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Session 12 - Binary Stars.
Display session, Monday, June 08
Atlas Ballroom,

[12.13] Brown Dwarf Detected in the CM Dra Binary System

E. F. Guinan (Villanova U.), D. H. Bradstreet (Eastern College), I. Ribas (U. Barcelona), M. Wolf (Charles Univ., Czech), G. P. McCook (Villanova U.)

We report on the detection of a probable brown dwarf or massive planet in the CM Dra (dM4.5+dM4.5) eclipsing binary system. Possible planetary transit eclipses (with depths of 0.08mag) have been reported previously for CM Dra (see IAUC 6423; IAUC 6425). In addition to searching for more planetary transit events, extensive photometry is being conducted to search for evidence of the "light-time effect" in the arrival times of the eclipses of CM Dra. The light-time effect occurs as the binary system moves around the barycenter of the binary-third body system. From extensive photometry obtained from March 1996 through March 1998, 17 eclipse timings have been obtained. Preliminary results indicate a light-time effect with an amplitude of delta t = 18 +/-2 sec and an orbital period of about P = 70.3 +/- 3.0 days. Adopting the systemic mass of CM Dra (M1+2 = 0.448 Msun) and assuming a circular orbit, the size of the 3rd body's orbit is about 0.27AU. The mass of the third body is about M3 = 64 +/- 4Mjupiter (0.061Msun) if its orbital plane is coplanar (or nearly so) with the eclipsing pair. This mass is near the upper limit for substellar bodies (brown dwarfs/massive planets) and below the lower mass limit of about 0.075Msun for hydrogen burning stars. The phasing of the light-time effect indicates that the object that produces the observed light-time effect is not the object(s) that produced the planetary transit dimming event in 1996. It is likely that CM Dra contains more than one substellar object.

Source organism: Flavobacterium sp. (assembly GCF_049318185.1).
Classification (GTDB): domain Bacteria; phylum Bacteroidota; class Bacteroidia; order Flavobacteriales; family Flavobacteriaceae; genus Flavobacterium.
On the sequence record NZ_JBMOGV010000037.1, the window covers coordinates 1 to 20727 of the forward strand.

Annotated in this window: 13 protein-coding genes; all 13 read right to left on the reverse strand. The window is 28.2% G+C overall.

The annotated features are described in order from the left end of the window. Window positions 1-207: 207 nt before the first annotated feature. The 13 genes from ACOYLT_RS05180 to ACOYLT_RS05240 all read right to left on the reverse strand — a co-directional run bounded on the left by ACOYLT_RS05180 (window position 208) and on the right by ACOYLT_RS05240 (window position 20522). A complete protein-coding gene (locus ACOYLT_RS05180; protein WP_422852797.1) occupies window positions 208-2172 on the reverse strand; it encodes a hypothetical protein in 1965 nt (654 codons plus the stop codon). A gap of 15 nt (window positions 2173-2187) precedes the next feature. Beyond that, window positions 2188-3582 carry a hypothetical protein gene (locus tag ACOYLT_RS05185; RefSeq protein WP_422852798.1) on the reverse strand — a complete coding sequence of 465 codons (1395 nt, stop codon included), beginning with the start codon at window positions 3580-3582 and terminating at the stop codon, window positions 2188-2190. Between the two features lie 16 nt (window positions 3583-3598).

The presence of a brown dwarf around an eclipsing binary is critically important because the object's physical properties (such as mass and radii) are determinable. We will discuss the updated analysis of our data including any additional eclipse timings. This research is supported by NSF/RUI Grants AST 93-15365, which we gratefully acknowledge.

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